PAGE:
A “$35” computer launched last year in India as the world’s cheapest tablet has run into problems and companies will be invited to bid again to make the device after complaints of poor performance and hiccups rolling out a pilot model, Reuters reports. The government has hailed the Aakash tablet as an achievement of Indian frugal engineering that would end the digital divide in a country where only one in every 10 of its 1.2 billion people use the internet. Products such as Apple Inc’s iPad are beyond the reach even of many in the fast-growing middle class. The locally assembled machine has a cost price of around $50 and was to be sold to students by the government for $35. But only 10,000 units have been shipped since October……Read More
For readers who want to see the much-talked-about prototype of India’s $35 tablet computer in moving color, a gadget show on Indian television just featured an exclusive hands-on demonstration that could help dissipate some of the skepticism about the device, CNET reports. “Everybody actually said, ‘It cannot happen, a $35 tablet,’ and not only does it exist, it works and it works brilliantly,” said Rajiv Makhni, co-host of the show “Gadget Guru,” who took the computer through its paces with show cohort Vikram Chandra. The two then discussed all aspects of the gadget with Kapil Sibal, the country’s Minister for Human Resource Development, who officially unveiled the super-cheap touch-screen device. Aimed at the country’s students, it’s being called India’s answer to Nicholas Negroponte’s famed One Laptop Per Child computer. While originally presented as a Linux device, the prototype on the show runs on Android (and handles the operating system “fairly smoothly,” the surprised Gurus say). It has a virtual keyboard, camera, full video capability, Wi-Fi for browsing that the Gurus found to be “simple and quick,” an eReader, and 2GB RAM. They say the touch screen is a bit slow to respond. All in all, though, they call it a “fairly impressive little package,” particularly for the price, and a game changer for India and possibly beyond……Read More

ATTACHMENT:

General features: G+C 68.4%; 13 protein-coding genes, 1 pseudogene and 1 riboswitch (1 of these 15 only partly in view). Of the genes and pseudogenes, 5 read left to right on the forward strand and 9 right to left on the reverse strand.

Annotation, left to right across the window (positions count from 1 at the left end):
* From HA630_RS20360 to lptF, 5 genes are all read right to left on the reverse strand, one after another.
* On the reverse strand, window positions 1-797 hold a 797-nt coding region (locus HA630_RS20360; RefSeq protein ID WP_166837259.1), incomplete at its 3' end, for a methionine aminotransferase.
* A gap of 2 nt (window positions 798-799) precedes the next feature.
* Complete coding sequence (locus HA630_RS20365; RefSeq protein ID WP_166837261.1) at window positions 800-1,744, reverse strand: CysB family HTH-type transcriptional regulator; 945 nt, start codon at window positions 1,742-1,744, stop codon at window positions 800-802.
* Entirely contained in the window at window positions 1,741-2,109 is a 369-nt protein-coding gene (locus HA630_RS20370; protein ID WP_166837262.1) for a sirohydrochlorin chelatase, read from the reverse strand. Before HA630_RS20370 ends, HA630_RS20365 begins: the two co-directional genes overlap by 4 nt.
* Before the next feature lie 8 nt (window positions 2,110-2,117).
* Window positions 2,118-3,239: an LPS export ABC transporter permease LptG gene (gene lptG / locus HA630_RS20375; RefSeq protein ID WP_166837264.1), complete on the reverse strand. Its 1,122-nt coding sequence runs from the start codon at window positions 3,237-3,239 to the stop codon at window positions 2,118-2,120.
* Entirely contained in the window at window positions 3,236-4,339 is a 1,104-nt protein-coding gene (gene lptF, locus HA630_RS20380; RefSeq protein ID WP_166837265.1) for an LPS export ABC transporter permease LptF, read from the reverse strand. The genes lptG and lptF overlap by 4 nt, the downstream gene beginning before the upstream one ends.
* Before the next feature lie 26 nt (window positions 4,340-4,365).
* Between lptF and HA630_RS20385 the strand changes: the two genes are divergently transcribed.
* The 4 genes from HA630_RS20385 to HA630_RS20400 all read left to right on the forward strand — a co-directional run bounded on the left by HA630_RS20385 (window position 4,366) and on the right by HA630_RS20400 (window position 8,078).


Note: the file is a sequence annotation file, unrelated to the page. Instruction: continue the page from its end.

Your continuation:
It looks like an iPad, only it’s one-fourteenth the cost: India has unveiled the prototype of a $35 basic touch-screen tablet aimed at students, which it hopes to bring into production by 2011.
If the government can find a manufacturer, the Linux operating system-based computer would be the latest in a string of “world’s cheapest” innovations to hit the market out of India, which is home to the 100,000-rupee ($2,127) compact Nano car, the 749-rupee ($16) water purifier, and the $2,000 open-heart surgery.
The tablet can be used for functions like word processing, web browsing, and video conferencing. It has a solar-power option, too—important for India’s energy-starved hinterlands—although that add-on feature costs extra.…Read More